2. Cloud Native is not many organizations’ first-term goal

Most of our clients are planning to migrate to Cloud, and plan to do so over a two year period, but few have made a move now. Cloud migration is a continuous process, and the decision to do so should depend on business requirements. This involves whether the enterprise shifts entirely to Cloud or selects a hybrid, whichever option they pick, they have to deliver high business value from their current systems up to the point they are replaced or migrated.

3. DevOps tools are interchangeable

DevOps allows businesses to centralize their working practices and culture to gain transformational speed along with the quality of delivery. The tools that support this are interchangeable throughout system types, providing long-lasting benefits no matter how business systems are operated. While simply migrating to Cloud can allow enterprises to scale, it does not increase delivery speed or quality by itself.

4. To maximize the benefits of Cloud in the future

To make the most out of Cloud, businesses need to accept new ways of working. Different services available from main Cloud providers are “DevOps” tools in their right, for instance, AWS CodePipeline. But as mentioned in the previous point “tools support working practices and culture”. With the right working practices and culture in place, you can make the optimum use of tools.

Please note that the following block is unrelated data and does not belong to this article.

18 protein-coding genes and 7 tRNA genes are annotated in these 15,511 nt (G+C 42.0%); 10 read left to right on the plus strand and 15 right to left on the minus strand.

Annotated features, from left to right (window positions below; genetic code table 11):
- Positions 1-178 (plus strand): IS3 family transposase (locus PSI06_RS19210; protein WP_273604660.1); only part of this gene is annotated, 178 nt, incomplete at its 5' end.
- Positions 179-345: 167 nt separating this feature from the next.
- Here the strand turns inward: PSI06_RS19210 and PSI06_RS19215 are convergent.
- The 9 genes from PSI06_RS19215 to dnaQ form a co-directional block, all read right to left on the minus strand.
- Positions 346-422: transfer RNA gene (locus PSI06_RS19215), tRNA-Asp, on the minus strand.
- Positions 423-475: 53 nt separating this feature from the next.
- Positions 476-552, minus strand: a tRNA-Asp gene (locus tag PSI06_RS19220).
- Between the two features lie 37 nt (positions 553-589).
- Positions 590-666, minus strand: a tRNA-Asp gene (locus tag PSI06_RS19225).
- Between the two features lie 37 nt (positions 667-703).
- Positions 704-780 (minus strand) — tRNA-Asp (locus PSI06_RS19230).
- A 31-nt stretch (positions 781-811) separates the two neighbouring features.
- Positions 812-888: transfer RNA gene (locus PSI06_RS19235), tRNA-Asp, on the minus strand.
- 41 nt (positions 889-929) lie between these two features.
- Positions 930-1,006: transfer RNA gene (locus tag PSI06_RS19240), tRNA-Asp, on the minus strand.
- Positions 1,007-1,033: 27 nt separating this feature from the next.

5. Can the Cloud run without DevOps?

As mentioned above, cloud computing offers various benefits. These benefits are particularly useful when strengthened by the DevOps approach, but does the cloud have much to provide if we take out DevOps?

Undoubtedly, “yes”—but not much. You can still use machines in a flexible and scalable manner without DevOps. You can also take advantage of the pay-per-use business model, in which you have the authority to turn off unused resources to stop unnecessary spending.

Though both the cloud and DevOps functions well separately, they are stronger when they are used jointly. You will need to use the cloud model for DevOps to achieve its full potential for flexibility and agility. Similarly, when using the cloud, knowingly or not, you will automate processes and store configuration in version control before you experience that you are really following DevOps practices.